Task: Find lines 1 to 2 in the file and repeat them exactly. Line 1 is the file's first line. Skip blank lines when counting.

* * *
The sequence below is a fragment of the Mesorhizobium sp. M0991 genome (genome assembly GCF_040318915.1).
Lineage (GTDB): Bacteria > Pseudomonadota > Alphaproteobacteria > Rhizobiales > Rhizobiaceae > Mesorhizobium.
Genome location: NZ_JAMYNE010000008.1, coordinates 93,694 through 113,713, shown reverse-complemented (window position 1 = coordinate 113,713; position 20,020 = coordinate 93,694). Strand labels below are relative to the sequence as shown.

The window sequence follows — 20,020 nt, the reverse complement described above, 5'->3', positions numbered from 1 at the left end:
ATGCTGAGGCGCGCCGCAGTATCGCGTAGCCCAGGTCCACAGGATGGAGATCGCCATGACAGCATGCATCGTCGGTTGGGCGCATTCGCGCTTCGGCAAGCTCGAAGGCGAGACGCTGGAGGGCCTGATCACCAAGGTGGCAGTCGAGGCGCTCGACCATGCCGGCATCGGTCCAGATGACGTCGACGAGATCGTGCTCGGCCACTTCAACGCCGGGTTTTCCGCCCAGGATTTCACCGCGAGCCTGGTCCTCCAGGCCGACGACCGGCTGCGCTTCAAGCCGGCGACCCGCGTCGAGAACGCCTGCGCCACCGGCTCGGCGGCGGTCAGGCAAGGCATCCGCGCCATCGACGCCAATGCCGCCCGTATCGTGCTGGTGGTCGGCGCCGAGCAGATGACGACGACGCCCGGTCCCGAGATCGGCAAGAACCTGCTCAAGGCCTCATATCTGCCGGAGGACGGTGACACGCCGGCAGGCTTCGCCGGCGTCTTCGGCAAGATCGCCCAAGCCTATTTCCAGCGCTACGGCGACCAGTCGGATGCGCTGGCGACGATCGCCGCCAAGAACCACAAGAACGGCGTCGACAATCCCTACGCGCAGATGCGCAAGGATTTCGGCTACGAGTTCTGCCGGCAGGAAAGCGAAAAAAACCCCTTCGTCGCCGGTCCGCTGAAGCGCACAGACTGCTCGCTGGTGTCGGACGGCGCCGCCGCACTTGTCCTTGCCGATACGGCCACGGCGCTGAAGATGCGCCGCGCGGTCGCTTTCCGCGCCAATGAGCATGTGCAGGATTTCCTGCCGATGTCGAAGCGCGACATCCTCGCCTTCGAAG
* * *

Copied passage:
The sequence below is a fragment of the Mesorhizobium sp. M0991 genome (genome assembly GCF_040318915.1).
Lineage (GTDB): Bacteria > Pseudomonadota > Alphaproteobacteria > Rhizobiales > Rhizobiaceae > Mesorhizobium.